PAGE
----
When grandma died, my mother could not talk on the phone for days because speaking made her cry uncontrollably. The more she cried, the more shame I felt for not crying. She eventually managed to call to ask me what things of grandma's I wanted. I did not know what to say, other than to ask for great-grandpa's horses. No one could find them. They were gone too--but I could not feel anything about that. I was conditioned against feeling anything, when it came to grandma. I could not grieve. I felt immense shame at the prospect of being unable to grieve. My numbness was guilt and my guilt just more numbness. Heartless, even. Am I heartless?
The wall I had built to keep my grandmother out now keeps pain in. This wall, and the experience and memory that built it, need to be deconstructed. I realize now that the only way to do this is to forgive someone who maybe did nothing wrong. There is even a guilt in needing to forgive someone who maybe did nothing wrong. She did not intentionally "unchoose" me. Her move had not even been about me. She did not know how the move made me feel, and did not anticipate I would feel that way. She did not know how I would perceive her or my cousins, aunts and uncles, for years to come.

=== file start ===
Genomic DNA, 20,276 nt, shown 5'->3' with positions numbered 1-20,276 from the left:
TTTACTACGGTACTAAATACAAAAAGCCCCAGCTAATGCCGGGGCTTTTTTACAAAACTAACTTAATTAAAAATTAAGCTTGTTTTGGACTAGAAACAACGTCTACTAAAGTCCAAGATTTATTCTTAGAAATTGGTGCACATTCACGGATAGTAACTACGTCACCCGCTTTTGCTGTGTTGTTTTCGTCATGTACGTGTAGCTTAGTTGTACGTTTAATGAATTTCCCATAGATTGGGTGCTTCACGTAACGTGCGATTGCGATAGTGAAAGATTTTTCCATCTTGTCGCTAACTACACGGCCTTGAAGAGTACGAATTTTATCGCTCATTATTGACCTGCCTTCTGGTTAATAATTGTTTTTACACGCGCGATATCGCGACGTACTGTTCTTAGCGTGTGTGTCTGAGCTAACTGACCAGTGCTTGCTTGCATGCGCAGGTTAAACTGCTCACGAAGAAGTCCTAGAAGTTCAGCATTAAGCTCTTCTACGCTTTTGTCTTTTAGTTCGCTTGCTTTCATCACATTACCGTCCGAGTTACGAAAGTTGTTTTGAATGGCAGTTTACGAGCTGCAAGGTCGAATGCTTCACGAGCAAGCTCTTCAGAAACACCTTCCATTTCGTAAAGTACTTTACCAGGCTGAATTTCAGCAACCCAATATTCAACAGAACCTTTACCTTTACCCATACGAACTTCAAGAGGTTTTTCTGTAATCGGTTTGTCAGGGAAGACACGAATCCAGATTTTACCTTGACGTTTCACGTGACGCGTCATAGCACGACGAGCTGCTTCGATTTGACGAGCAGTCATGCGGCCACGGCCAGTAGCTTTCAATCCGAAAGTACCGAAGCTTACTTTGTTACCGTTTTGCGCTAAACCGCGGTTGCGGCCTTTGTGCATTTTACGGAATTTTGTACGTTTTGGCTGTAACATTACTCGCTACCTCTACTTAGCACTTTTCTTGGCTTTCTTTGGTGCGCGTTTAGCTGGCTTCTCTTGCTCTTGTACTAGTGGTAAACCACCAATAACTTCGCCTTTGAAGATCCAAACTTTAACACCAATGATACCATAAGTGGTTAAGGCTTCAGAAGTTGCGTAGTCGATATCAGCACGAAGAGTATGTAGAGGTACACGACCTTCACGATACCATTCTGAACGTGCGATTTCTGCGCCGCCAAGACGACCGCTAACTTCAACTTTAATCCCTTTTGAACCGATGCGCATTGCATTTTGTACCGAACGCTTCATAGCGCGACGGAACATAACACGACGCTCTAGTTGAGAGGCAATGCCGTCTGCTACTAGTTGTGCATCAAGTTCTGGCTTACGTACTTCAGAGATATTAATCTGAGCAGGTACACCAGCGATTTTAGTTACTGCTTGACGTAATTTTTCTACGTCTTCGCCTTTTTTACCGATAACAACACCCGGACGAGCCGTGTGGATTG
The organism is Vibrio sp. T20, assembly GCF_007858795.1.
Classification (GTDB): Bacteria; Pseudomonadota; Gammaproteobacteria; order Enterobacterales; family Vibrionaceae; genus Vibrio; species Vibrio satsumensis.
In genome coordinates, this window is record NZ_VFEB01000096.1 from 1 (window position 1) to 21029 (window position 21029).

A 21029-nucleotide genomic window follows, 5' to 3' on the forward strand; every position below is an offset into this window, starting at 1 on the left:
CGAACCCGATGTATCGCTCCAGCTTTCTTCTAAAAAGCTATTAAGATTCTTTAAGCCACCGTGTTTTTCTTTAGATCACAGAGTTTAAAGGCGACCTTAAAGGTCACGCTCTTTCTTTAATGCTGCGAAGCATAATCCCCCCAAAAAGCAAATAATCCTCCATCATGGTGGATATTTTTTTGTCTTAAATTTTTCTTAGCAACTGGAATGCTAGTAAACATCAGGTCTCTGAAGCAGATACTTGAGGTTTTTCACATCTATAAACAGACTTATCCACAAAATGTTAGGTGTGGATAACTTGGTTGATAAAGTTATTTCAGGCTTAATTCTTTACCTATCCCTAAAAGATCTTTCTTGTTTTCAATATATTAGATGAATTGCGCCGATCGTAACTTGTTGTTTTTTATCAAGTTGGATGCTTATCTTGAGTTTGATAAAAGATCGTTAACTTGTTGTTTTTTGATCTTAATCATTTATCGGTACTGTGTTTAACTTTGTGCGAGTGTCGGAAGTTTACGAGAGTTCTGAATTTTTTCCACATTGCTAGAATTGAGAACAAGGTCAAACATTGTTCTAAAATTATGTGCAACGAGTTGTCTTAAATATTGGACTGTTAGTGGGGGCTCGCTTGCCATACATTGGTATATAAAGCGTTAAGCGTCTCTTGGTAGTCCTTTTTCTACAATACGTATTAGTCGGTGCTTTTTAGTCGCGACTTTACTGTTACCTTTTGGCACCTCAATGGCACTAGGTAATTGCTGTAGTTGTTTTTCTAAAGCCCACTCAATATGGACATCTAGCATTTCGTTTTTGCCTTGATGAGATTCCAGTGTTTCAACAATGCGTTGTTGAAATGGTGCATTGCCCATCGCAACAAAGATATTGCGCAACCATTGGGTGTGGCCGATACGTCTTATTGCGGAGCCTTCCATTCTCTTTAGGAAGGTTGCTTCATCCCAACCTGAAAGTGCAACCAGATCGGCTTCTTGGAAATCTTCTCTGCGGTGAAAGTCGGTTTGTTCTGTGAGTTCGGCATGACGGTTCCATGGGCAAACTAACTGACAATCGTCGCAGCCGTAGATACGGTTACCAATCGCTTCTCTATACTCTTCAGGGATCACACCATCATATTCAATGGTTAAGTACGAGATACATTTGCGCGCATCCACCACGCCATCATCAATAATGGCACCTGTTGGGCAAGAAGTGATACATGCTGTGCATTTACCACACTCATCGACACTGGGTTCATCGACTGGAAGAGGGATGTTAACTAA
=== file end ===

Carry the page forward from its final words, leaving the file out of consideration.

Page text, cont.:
Regardless, my hurt and pain from that fateful day were real and valid. It centered on her, and I need to forgive her for her part in what hurt me. When ten-year-old me was sent to the room to fix the way I felt, I did what I was told in the only way I knew how. I broke down. Built up a wall. I made sure to never, ever be in a position where anyone could make me feel that feeling again. I spent years avoiding that feeling and anyone who had the potential to make me feel it. I need to forgive her, for my own sake. thirty-three-year-old me now knows that there is no "fixing" the way I feel or felt. I need to tear down that wall and use the pieces to build myself back up.
Have you ever had to forgive someone where you struggled to articulate what they did wrong to need forgiveness?